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Innovation Strategies: Time to modernize supply chain design

We have the technology and the data to redefine supply chain design—but we also need companies to acknowledge that conventional methods are outmoded, and to seek the development of new design paradigms.

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This is an excerpt of the original article. It was written for the January-February 2020 edition of Supply Chain Management Review. The full article is available to current subscribers.

January-February 2020

If the holidays at your household were like most, the gifts were chosen and wrapped with care, and then half were returned in the week after Christmas. Maybe more than half. After all, who among us hasn’t bought four shirts in a variety of sizes and colors with the intent of keeping one and returning three. And why not: Retailers and e-tailers alike have made returns seamless, easy and cheap. At least for the shopper. For the supply chains of the retailer, manufacturer or brand owner, returns are a once-neglected area that is growing into a major focus of supply chain managers who don’t want to see their organizations lose their shirt taking…
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In light of the dramatic changes that supply chains have undergone over the last 20 years, companies need new, innovative approaches to supply chain design that shift the focus from cost-minimization toward value creation. And the design process must mature to capture the complexity, volatility and uncertainty of the competitive environment in which modern supply chains operate.

These challenges can be met with the support of advanced methods that combine the power of analytical models with the implicit knowledge of expert human-decision makers. The new approach improves decision-making transparency, enriches design solutions and reflects the real-life challenges that companies now face.

A new environment

The field of supply chain design is rooted in conventions developed through studies carried out in the 1990s. These studies primarily focused on the physical configuration of supply chains, such as facility location and customer allocation decisions. Supply chains were designed to minimize costs such as those associated with facilities, warehousing and transportation. Also, in the conventional approach, the design of a sup¬ply chain is typically reviewed once every few years; these exercises are rarely linked with tactical planning decisions.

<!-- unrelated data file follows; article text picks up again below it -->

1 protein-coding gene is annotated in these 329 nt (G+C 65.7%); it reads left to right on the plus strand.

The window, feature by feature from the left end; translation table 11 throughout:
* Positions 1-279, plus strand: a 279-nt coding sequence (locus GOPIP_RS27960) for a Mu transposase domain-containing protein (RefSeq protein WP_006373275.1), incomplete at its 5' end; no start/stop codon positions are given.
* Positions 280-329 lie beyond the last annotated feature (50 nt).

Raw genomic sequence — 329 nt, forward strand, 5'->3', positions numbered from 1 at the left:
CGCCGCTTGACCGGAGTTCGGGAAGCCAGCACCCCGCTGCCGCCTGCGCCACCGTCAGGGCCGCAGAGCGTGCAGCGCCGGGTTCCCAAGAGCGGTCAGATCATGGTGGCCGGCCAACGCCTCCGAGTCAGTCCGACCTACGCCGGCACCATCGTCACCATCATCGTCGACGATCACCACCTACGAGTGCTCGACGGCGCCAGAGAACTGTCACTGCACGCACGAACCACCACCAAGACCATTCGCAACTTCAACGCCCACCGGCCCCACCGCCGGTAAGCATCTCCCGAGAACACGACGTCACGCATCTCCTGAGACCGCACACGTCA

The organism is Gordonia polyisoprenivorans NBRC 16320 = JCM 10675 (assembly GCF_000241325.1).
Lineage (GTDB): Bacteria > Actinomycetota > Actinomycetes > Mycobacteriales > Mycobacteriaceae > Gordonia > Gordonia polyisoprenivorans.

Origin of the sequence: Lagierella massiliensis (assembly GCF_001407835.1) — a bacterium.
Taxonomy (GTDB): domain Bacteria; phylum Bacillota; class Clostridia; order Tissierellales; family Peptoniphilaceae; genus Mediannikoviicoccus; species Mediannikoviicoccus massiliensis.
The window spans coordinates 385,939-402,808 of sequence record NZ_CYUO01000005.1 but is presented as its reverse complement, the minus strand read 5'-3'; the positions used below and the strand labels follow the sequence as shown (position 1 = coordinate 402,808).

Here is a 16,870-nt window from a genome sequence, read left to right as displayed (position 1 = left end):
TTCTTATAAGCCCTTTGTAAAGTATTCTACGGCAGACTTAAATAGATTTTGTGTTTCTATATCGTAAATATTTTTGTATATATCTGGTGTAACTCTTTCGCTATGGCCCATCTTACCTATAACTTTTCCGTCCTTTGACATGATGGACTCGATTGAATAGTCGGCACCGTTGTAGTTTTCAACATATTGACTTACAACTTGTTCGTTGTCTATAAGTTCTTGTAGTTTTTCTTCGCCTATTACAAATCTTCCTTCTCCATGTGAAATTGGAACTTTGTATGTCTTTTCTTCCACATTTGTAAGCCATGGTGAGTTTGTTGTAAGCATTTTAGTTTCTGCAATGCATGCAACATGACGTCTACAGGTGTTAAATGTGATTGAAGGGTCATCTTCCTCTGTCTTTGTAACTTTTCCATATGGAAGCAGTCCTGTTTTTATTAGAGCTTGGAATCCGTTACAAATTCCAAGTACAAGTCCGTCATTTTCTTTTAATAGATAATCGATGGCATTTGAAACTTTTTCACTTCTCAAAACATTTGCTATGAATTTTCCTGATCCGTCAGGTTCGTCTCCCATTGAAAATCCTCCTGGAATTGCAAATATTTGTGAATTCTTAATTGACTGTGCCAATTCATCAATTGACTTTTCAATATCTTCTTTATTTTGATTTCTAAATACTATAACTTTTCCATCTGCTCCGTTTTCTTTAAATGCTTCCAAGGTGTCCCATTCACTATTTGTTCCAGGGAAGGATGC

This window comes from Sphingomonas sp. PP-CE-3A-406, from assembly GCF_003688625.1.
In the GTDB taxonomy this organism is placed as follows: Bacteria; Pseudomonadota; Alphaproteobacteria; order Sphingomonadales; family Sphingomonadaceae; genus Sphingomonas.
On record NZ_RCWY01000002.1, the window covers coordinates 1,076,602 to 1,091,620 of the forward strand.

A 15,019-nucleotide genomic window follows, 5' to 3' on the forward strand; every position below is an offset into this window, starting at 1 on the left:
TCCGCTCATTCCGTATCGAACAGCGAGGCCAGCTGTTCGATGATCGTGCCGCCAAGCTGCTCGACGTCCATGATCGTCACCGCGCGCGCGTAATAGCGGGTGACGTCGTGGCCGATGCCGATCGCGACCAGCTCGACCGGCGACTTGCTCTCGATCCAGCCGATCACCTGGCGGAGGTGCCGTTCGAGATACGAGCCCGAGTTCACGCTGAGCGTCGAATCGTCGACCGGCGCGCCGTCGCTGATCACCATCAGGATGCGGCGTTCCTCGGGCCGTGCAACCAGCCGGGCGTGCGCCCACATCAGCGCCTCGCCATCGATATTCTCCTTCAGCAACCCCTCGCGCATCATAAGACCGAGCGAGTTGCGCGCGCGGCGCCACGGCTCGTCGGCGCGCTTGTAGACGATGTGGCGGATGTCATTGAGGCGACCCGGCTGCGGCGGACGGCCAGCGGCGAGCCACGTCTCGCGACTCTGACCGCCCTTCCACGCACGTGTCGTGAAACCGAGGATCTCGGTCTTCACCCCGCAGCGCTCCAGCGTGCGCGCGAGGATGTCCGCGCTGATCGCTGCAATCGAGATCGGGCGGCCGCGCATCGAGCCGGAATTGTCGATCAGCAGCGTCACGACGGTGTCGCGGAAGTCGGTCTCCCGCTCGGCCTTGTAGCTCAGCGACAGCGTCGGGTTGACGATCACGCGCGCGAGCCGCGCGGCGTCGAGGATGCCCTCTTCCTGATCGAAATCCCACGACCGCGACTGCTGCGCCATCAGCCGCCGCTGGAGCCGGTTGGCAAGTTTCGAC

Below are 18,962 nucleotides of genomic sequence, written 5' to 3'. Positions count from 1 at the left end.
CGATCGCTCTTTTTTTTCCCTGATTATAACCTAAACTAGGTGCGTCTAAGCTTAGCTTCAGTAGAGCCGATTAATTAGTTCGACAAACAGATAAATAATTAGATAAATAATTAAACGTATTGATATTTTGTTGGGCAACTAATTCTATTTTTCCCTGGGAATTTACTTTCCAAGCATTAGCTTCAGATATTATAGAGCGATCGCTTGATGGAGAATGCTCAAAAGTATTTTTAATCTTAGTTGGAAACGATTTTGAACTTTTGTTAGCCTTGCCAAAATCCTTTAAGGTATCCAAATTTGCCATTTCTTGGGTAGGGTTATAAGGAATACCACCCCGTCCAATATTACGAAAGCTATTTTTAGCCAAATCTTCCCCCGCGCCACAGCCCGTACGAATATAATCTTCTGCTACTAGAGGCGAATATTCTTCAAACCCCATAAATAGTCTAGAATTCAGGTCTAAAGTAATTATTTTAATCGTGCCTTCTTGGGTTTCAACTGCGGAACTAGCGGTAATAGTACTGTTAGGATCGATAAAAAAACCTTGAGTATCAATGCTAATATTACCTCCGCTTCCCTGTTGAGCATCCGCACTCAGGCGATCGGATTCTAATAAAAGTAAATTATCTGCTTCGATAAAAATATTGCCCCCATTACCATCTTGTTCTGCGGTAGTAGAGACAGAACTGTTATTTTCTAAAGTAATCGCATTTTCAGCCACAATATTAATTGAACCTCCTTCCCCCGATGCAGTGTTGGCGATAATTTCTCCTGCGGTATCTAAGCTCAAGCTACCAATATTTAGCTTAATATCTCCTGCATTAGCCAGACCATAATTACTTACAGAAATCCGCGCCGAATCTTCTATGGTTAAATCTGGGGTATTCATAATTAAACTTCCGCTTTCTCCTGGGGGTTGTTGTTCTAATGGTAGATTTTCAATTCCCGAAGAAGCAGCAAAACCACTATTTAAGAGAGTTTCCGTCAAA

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Sorry, but your login has failed. Please recheck your login information and resubmit. If your subscription has expired, renew here.

From the January-February 2020 edition of Supply Chain Management Review.

January-February 2020

If the holidays at your household were like most, the gifts were chosen and wrapped with care, and then half were returned in the week after Christmas. Maybe more than half. After all, who among us hasn’t bought…
Browse this issue archive.
Access your online digital edition.
Download a PDF file of the January-February 2020 issue.

Download Article PDF

In light of the dramatic changes that supply chains have undergone over the last 20 years, companies need new, innovative approaches to supply chain design that shift the focus from cost-minimization toward value creation. And the design process must mature to capture the complexity, volatility and uncertainty of the competitive environment in which modern supply chains operate.

These challenges can be met with the support of advanced methods that combine the power of analytical models with the implicit knowledge of expert human-decision makers. The new approach improves decision-making transparency, enriches design solutions and reflects the real-life challenges that companies now face.

A new environment

The field of supply chain design is rooted in conventions developed through studies carried out in the 1990s. These studies primarily focused on the physical configuration of supply chains, such as facility location and customer allocation decisions. Supply chains were designed to minimize costs such as those associated with facilities, warehousing and transportation. Also, in the conventional approach, the design of a sup¬ply chain is typically reviewed once every few years; these exercises are rarely linked with tactical planning decisions.

SUBSCRIBERS: Click here to download PDF of the full article.

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